After years being preserved in a Kansas salt mine, “The Tonight Show Starring Johnny Carson” archive is seeing the light of day — having been newly digitized for both commercial and public use.

Carson Entertainment Group — the steward of Carson’s professional legacy, presided over by the late host’s nephew and a former “Tonight” producer, Jeff Sotzing — contracted with Deluxe Archive Solutions to migrate the entire library to a digital format.

The effort means more than 3,300 hours featuring Carson hosting “The Tonight Show” will be available on a searchable basis for both licensing purposes and online access to consumers via johnnycarson.com. In addition, episodes are being condensed into half-hour versions — featuring the monologue, key guests and sketches — to be released as part of a DVD collection.

Sotzing wouldn’t discuss the cost of the digitization but said, “It’s going to take a while” to recoup the investment.

“It needed to be in a digital format, just for preservation,” he said, adding that the ability to access clips by searching for specific guests or sketches would enable people to “repurpose the material in as many ways as possible.”

One obvious beneficiary of the digital conversion will be filmmaker Peter Jones, who has contracted with Carson Entertainment for a major documentary about the former “Tonight Show” host, which is being produced under the aegis of KCET Los Angeles (Daily Variety, July 7).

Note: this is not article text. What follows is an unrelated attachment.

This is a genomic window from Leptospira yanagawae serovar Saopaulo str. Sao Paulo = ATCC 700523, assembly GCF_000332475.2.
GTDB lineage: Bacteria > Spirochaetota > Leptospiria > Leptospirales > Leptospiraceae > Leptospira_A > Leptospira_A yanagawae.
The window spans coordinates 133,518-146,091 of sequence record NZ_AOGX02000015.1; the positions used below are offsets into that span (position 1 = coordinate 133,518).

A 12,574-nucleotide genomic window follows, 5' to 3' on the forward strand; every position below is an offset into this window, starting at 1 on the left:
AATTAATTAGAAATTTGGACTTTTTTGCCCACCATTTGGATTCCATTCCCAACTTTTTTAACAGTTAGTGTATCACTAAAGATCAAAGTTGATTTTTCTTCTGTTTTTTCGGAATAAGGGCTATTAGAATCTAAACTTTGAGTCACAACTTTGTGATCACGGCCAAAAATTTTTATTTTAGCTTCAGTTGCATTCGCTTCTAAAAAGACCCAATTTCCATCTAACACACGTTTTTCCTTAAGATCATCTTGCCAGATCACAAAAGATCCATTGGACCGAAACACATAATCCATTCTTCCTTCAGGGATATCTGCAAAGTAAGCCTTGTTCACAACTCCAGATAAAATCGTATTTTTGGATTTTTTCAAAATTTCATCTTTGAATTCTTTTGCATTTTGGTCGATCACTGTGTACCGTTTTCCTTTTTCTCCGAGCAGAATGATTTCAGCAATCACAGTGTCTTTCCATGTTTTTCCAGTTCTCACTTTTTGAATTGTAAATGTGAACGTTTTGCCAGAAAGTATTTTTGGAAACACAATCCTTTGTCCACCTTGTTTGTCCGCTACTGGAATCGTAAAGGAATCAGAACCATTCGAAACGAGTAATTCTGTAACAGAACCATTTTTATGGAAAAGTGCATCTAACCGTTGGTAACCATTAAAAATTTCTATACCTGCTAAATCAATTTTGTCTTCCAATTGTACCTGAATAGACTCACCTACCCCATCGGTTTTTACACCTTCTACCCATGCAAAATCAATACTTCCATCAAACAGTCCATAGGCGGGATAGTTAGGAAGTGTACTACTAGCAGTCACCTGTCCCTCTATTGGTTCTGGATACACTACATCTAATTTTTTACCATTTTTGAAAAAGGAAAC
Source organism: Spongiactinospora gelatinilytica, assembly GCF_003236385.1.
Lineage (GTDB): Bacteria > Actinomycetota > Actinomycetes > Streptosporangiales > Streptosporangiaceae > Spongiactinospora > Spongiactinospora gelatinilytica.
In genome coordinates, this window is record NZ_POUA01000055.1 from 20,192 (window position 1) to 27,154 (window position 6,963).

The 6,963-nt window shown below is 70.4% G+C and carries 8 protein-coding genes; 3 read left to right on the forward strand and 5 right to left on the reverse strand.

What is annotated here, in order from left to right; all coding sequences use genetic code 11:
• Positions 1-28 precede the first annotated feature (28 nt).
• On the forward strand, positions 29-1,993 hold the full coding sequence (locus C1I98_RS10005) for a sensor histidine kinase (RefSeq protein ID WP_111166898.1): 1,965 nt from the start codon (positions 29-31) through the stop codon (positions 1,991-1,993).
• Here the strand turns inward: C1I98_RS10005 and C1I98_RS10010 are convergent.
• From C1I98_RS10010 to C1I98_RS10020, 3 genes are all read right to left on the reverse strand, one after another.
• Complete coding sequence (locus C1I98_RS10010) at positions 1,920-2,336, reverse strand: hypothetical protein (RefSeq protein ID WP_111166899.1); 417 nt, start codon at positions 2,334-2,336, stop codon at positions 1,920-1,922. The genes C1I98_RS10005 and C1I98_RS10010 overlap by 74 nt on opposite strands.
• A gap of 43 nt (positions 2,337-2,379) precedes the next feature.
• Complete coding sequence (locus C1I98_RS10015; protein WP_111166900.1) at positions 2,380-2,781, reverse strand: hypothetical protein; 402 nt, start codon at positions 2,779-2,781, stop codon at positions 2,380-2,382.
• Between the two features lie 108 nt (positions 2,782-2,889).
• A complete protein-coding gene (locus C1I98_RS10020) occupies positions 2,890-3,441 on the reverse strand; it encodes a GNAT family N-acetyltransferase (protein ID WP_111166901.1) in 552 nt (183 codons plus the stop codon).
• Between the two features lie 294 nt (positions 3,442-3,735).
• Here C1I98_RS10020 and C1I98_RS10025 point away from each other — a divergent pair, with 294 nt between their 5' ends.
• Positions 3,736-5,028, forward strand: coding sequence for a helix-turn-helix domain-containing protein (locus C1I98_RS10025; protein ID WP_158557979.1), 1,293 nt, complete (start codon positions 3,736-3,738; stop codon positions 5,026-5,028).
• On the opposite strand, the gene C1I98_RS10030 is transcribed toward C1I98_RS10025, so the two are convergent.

Thanks to the digitization, Jones and his editors will be able to type in “Nebraska,” for example, and find all Carson’s references during the show to growing up in the heartland. Similarly, those sifting through the archive will be able to cross-reference material for such things as selected musical acts, Carson characters like Carnac the Magnificent or a comic’s first “Tonight” appearance.

“What made this particularly unique was the level of metadata attached to it,” said Gray Ainsworth, senior VP of operations for Deluxe Digital Media, noting that the layers of data “unlock, in a much higher way, the value of the content.”

Because the original episodes were saved on videotape — some of which had been recorded over by NBC — most material from the first of Carson’s three-decade “Tonight Show” stint has been lost.

Carson negotiated ownership of the program for the last 20 years of his run during a contentious contract renewal in 1972. The tapes were previously stored 650 feet underground in what was a Hutchinson, Kan., salt mine.

Carson seldom appeared publicly after his departure from “The Tonight Show” until his death in 2005, but his influence over subsequent generations of latenight hosts and comics remains significant.

“You’ve got to know when to get the hell off the stage, and the timing was right for me,” Carson told Esquire magazine in 2002, one of the rare interviews he gave after retiring. “The reason I really don’t go back or do interviews is because I just let the work speak for itself.”

Carson Entertainment is based in Fullerton, Calif., and has partnered with Respond2 Entertainment on the DVD releases.